Laethanta saoire in Éirinn – Holidays in Ireland Posted by Bridgette on Dec 31, 2020 in culture
Laethanta saoire in Éirinn – Holidays in Ireland
Dia duit a chairde!
2020 is almost at an end, and with it comes a flurry of holidays and celebrations. Let’s take a look at some holiday vocabulary and traditions in Ireland.
Nollaig Shona Duit – Merry Christmas to you
Santa Claus – Dadaí na Nollaig (Daddy na nuh-lig)
Snow – Sneachta (Shnock-ta)
Snowman – Fear Sneachta (Far Shnock-ta)
Gift – Bronntanas (Brun-ta-niss)
Christmas Tree – Crann na Nollaig (Crown na Nuh-lig)
Cold – Fuar (Foor)
Singing – Canadh (Kon-na)
Coal – Gualchan (Gool-kan)
Holidays – Laethanta Saoire (Lay-hinta See-ra)
Merry Christmas – Nollaig Shona (Nuh-lig hun-na)
Christmas is celebrated in Ireland similarly as in the US, but something quite unique is the tradition of a Christmas early morning swim where thousands of people will dive into the cold Irish waters for charity.
Lá Fhéile Stiofáin – Wren Day
In Irish, this traditional celebration on December 26th is called either Lá Fhéile Stiofáin or Lá an Dreoilín, meaning the Wren Day.
On this day, groups of boys called the Wren Boys would hunt and kill a wren. They then would dress up in old clothes and straw costumes, paint their faces and go from door to door, singing, playing music and asking for money to bury the wren, or for some food and drink. If you don’t donate to their cause in some way, you ran the risk of having the bird be buried in your yard which would bring bad luck for the year to come! The Wren Day songs goes like this:
“The wren the wren the king of all birds – St Stephen’s Day was caught in the furze – Her clothes were all torn- her shoes were all worn – Up with the kettle and down with the pan – Give us a penny to bury the “wran”- If you haven’t a penny a halfpenny will do – If you haven’t a halfpenny – God bless you!”
Lá an Dreoilín is celebrated primarily in Dingle in Co. Kerry – and thankfully no actual birds are harmed during the festivities these days. Wren Day in Dingle is a big affair, with preparations taking weeks beforehand and a competition between different groups of Wren Boys takes place. The money that is collected is donated to a local charity.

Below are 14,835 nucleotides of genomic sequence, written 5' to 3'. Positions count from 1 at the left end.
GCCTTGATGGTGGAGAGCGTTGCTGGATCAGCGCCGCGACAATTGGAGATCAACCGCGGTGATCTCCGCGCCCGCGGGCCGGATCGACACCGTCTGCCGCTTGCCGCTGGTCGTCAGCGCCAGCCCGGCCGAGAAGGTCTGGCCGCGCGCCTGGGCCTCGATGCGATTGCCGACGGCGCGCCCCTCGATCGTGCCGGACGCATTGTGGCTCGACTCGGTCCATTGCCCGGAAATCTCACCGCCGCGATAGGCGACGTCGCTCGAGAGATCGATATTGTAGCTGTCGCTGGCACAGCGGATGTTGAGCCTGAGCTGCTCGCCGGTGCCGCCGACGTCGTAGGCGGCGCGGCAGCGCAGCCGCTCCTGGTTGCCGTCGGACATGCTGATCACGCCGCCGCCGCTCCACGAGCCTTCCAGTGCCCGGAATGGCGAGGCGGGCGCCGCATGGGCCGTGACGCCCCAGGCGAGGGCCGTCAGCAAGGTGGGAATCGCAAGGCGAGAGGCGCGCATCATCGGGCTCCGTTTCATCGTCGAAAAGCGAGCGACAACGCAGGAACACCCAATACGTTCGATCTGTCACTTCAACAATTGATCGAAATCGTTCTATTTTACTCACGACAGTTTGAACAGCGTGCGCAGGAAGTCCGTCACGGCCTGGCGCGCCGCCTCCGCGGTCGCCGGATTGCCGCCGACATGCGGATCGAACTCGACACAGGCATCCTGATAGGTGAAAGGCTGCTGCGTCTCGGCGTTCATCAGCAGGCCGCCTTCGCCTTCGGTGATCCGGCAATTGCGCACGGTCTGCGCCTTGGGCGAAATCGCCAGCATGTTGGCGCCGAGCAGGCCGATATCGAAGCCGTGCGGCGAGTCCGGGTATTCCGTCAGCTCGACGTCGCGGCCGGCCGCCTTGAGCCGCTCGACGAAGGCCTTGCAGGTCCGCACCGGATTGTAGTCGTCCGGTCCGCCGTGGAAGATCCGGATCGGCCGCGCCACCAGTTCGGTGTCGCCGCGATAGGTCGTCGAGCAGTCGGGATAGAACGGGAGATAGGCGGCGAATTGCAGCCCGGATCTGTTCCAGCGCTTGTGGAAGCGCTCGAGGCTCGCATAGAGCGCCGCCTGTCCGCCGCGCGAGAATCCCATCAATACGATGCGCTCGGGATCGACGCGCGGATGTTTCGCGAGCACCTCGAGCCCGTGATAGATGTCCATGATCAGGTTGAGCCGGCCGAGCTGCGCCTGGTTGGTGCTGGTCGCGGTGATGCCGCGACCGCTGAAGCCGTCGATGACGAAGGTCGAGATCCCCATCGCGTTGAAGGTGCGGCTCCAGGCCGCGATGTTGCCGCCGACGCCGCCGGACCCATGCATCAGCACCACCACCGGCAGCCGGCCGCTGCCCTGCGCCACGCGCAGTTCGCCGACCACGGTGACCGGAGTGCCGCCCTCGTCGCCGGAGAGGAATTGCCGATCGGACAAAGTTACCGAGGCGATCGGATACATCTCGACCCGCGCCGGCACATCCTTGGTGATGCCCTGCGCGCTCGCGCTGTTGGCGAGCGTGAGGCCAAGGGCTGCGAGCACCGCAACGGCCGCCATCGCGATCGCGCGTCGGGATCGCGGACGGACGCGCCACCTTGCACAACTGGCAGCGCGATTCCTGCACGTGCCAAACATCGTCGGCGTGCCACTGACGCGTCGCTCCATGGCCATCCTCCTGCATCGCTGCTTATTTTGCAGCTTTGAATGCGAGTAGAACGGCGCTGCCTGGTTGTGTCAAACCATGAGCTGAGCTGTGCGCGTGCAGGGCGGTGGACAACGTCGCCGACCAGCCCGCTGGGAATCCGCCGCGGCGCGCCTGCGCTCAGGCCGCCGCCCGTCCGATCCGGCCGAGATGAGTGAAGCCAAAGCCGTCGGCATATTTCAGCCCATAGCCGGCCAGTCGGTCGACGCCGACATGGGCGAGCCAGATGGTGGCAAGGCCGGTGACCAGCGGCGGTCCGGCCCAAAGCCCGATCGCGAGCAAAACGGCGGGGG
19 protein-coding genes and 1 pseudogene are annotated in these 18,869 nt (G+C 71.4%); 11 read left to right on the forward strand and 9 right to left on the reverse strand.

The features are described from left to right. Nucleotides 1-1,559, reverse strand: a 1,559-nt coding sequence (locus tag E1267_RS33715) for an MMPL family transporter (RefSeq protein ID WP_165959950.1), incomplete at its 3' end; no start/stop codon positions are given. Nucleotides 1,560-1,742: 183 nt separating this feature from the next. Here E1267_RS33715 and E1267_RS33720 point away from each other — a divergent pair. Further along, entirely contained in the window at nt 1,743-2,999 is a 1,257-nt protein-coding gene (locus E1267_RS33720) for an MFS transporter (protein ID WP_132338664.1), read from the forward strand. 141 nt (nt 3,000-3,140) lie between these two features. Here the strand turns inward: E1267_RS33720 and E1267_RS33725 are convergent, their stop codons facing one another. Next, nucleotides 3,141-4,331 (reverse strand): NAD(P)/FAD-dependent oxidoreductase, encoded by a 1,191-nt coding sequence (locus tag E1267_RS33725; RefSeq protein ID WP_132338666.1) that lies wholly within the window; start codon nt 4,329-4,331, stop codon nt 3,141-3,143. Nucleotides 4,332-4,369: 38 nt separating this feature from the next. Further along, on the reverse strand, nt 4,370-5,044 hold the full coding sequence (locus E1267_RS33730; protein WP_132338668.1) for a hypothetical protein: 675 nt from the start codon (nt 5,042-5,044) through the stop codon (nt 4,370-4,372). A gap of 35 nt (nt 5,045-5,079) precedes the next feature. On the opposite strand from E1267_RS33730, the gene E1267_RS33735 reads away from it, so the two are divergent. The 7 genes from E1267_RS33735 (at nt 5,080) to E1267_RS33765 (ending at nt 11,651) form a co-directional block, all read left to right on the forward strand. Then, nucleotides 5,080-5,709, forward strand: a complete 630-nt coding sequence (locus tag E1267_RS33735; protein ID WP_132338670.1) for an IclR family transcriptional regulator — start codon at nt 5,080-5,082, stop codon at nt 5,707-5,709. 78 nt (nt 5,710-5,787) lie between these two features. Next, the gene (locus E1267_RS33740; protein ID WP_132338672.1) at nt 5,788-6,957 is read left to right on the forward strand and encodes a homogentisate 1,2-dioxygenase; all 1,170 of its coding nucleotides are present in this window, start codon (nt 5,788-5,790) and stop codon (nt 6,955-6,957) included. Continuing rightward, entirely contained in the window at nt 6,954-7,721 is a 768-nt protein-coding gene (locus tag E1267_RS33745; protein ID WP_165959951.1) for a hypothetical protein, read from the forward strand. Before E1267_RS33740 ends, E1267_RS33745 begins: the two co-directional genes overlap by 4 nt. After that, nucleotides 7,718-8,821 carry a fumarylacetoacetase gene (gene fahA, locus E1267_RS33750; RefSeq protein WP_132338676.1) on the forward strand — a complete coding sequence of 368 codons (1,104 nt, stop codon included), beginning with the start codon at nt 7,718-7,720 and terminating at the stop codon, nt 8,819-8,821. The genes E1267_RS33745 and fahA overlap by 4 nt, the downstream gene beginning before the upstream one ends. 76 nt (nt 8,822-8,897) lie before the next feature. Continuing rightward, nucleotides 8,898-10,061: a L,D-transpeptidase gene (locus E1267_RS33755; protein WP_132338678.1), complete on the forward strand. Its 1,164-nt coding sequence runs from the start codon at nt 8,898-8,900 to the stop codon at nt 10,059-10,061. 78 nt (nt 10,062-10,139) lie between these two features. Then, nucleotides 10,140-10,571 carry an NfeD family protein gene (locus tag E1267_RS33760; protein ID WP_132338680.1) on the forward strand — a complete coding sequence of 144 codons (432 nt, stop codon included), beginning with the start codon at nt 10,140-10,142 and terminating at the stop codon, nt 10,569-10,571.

So why has this cute and innocent bird been persecuted for so long? As legend goes, the wren betrayed Saint Stephen, the first Christian martyr. Allegedly the bird flapped its wings to attract Saint Stephen’s pursuers to his hiding spot.
Another explanation is from Celtic myth, which states that the robin (who represents the New Year) killed the wren (who represents the Old Year) before the New Year begins.
Athbhliain faoi mhaise dhuit! – Happy New Year!
New Years Eve – Oíche Chinn Bliana (Ee-ha heen bleean-na)
New Years Day – Lá Caille (Law Kyle-ah)
Happy New Year – Athbhliain faoi mhaise duit (Ah-vleen fwee wash-a gwit)
End of the year – Deireadh na mbliain (Derr-ah na mblee-an)
January – Eanair (Ann-er)
Music – Ceoil (Keeohl)
Dancing – Ag damhsa (Egg Dow-sa)
New Years Resolution – Rún na hAthbhliana (Roon na ha-vleean-a)
An Irish New Years tradition (and superstition) involves banging on the doors and walls of your home with stale bread from Christmas. The reason being? To chase the bad luck out of the house and invite good spirits in before the start of the new year.
Another popular New Years tradition is all about remembering loved ones who have died the year before. In Ireland on New Years Eve families will set a place at the dinner table in remembrance, as well as leave the door unlocked to invite them in.
And if you would like to give a traditional Irish toast this time of year you can say – Go mbeirimid beo ag an am seo arís (guh meh-rim-eed be-o egg un am shuh ar-eesh) which means “May we all be alive at this time next year.”
Athbhliain faoi mhaise duit everyone!
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